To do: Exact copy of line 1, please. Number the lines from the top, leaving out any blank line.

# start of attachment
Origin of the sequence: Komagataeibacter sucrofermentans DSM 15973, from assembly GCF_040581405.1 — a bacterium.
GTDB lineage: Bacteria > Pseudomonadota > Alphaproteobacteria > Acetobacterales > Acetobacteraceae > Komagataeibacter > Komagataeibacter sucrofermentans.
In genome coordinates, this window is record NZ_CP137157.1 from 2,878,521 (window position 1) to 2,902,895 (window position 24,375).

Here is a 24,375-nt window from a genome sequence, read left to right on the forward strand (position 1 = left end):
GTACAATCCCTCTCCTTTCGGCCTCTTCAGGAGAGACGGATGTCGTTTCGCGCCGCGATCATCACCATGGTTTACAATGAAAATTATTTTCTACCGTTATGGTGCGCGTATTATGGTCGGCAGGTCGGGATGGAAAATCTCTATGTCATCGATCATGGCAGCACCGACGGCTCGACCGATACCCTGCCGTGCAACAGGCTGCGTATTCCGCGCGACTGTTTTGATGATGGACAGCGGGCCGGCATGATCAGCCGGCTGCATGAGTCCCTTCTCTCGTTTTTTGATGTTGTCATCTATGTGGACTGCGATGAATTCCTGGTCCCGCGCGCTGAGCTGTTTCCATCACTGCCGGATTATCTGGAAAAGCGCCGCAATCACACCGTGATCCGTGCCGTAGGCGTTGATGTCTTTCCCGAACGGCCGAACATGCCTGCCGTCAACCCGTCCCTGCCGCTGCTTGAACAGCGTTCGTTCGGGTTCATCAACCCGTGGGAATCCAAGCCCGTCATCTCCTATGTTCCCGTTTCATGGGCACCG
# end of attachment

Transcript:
Origin of the sequence: Komagataeibacter sucrofermentans DSM 15973, from assembly GCF_040581405.1 — a bacterium.